Former Bishop Gorman basketball star takes turn on 'America's Next Top Model'


Kiara Belen brings to her career as an aspiring model something most aspiring models don't: a competitive instinct forged as a star high school and college basketball player.

And if you don't quite grasp how athletic competition has anything to do with modeling, you're obviously unfamiliar with "America's Next Top Model," supermodel Tyra Banks' runway reality competition that kicks off its 19th edition Friday on the CW.

This latest edition of the popular show - seen locally at 8 p.m. on KVCW-TV, Channel 33, or Channel 6 on Cox Cable - features finalists who all are college students. Included on the roster is Belen, 22, who grew up in Las Vegas and who this summer is completing her studies toward a sociology degree at the University of California, Irvine.

Belen said during a phone interview last week that she was born in Red Bank, N.J., but moved to Las Vegas with her family when she was 12. "I consider Vegas my home," she says.

Belen is a graduate of Bishop Gorman High School and played on the girls basketball team there when, she says - Gael pride still evident in her voice - "we won state three years in a row."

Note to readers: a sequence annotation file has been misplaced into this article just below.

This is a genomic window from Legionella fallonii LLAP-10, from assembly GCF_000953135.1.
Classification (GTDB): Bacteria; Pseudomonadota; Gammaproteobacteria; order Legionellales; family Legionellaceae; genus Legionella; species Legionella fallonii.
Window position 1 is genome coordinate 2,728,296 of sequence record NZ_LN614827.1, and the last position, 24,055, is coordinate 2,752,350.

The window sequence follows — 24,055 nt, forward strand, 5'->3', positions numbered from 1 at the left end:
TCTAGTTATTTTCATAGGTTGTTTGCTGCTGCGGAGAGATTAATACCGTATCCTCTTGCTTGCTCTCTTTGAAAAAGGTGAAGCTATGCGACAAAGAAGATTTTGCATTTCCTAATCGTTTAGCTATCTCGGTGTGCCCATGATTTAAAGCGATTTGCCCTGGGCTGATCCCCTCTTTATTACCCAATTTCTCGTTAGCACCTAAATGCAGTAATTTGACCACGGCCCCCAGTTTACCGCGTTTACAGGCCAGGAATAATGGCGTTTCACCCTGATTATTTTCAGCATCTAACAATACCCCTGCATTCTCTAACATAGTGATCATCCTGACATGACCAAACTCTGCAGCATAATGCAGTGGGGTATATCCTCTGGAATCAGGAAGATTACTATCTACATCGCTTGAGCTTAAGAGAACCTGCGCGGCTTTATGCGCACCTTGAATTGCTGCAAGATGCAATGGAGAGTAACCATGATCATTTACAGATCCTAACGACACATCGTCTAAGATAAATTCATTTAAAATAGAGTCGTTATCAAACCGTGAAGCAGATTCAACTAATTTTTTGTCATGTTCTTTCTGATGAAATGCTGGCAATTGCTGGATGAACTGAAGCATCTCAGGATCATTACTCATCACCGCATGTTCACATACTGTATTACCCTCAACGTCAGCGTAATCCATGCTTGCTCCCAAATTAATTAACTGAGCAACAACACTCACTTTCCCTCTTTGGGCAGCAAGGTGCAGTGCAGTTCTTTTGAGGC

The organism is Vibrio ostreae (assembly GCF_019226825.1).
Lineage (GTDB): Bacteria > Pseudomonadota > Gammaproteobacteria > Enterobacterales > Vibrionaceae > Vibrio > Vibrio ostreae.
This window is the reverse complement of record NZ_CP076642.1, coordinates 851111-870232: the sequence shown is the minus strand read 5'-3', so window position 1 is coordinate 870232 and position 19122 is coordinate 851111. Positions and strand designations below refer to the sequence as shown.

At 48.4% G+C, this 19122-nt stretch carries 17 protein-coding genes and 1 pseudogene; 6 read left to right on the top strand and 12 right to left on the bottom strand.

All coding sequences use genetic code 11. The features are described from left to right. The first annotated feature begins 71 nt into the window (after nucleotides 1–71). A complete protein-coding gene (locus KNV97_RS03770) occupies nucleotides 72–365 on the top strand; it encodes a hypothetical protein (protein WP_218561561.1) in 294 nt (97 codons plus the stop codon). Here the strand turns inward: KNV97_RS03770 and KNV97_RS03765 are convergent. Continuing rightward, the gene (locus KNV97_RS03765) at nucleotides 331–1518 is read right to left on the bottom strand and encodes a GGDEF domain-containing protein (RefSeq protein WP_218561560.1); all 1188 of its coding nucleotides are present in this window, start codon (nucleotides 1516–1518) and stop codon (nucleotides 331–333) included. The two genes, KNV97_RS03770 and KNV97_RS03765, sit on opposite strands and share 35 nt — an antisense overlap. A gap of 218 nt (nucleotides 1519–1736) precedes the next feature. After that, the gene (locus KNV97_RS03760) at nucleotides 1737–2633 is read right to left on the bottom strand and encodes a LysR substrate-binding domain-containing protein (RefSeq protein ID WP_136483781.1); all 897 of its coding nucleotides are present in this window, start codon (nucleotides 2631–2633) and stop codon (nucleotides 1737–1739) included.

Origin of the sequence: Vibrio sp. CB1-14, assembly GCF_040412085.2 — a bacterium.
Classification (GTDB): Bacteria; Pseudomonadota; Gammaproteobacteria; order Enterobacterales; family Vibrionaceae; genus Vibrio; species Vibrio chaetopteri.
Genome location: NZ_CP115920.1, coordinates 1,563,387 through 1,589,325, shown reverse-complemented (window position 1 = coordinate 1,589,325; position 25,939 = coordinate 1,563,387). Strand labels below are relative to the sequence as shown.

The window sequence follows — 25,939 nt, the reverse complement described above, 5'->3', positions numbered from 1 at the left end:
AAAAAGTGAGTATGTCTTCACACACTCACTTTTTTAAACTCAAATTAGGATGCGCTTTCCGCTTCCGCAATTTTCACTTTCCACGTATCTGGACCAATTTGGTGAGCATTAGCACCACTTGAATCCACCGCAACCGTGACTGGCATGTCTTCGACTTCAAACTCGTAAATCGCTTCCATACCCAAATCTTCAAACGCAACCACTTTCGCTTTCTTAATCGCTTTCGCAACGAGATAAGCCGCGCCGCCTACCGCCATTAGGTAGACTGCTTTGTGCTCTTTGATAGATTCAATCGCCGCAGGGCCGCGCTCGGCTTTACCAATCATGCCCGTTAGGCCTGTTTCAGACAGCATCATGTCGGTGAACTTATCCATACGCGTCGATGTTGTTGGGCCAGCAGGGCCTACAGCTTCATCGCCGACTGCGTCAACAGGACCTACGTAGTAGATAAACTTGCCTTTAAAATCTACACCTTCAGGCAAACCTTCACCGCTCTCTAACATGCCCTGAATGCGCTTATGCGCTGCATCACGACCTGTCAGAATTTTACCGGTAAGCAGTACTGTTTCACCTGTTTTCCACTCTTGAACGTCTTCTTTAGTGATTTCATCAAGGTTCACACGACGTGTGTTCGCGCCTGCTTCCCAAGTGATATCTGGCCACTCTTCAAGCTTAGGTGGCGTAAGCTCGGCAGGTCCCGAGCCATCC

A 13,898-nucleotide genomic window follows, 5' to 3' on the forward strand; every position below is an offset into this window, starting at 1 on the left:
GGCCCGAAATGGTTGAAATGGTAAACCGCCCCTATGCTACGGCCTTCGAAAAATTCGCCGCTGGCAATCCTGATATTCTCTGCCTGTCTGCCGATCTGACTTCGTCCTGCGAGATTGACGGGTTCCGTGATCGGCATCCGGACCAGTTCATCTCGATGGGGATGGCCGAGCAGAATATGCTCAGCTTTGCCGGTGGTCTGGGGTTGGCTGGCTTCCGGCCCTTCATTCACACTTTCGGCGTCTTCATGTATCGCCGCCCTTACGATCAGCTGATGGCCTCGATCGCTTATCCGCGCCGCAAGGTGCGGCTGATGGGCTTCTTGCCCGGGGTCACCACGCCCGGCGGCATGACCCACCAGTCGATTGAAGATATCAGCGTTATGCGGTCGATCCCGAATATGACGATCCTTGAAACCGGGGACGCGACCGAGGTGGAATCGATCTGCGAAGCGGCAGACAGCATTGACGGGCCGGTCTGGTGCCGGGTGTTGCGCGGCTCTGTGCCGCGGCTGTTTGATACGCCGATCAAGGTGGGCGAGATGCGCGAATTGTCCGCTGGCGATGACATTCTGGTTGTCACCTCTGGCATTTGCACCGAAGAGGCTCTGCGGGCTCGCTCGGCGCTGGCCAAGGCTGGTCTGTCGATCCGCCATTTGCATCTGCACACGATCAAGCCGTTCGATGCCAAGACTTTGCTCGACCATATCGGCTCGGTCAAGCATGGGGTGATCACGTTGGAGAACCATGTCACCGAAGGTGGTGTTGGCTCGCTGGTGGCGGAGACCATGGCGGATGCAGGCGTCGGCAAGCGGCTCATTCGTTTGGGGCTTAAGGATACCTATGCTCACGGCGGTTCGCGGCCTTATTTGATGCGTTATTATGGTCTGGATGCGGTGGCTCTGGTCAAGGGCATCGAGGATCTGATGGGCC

After graduating, Belen accepted a full athletic scholarship to UC Irvine and a few weeks ago was finishing up her "last chunk of summer school because I left early to be on the show."

That basketball and "America's Next Top Model" somehow would intersect in Belen's life isn't terribly surprising. For one thing, "I've always been a girly girl off the court," Belen explains with a laugh. "On the court I was competitive, but off the court it was different. I like to dress up and I like to do my nails and things like that."

For another thing, Belen displayed an inclination toward modeling even as a kid. She'd pretend to walk the runway and, in family photos, "I'm posing and I'm walking with my hand on my hips," she says.

Belen even had toyed with the notion of pursuing a career in modeling. But, she says, "I knew my education was really important, and I wanted to get my degree. So getting my full scholarship, I thought, 'I've got to take advantage of this opportunity.' "

Then, Belen's grandmother - who, Belen notes, "loves Tyra Banks" - noticed that "America's Next Top Model" was taking applications from college students for its next edition.

"She said: 'You'd be great on the show. You should do it.' And I'd love to do it. That's been my dream. I used to watch that show even when I was little," Belen says.

"I was concentrating more on finishing school because I was about to get my degree. But I said 'OK' and did the application."

Still, she didn't expect much.

"I knew there were thousands of other girls doing this, so what are the chances?" Belen says. "Then, all of a sudden, I got an email: 'Hey, we're interested.'

"The next thing I know, I got a call to go to the first audition. It was crazy and nerve-racking, and I didn't know what to expect. I'd never modeled before."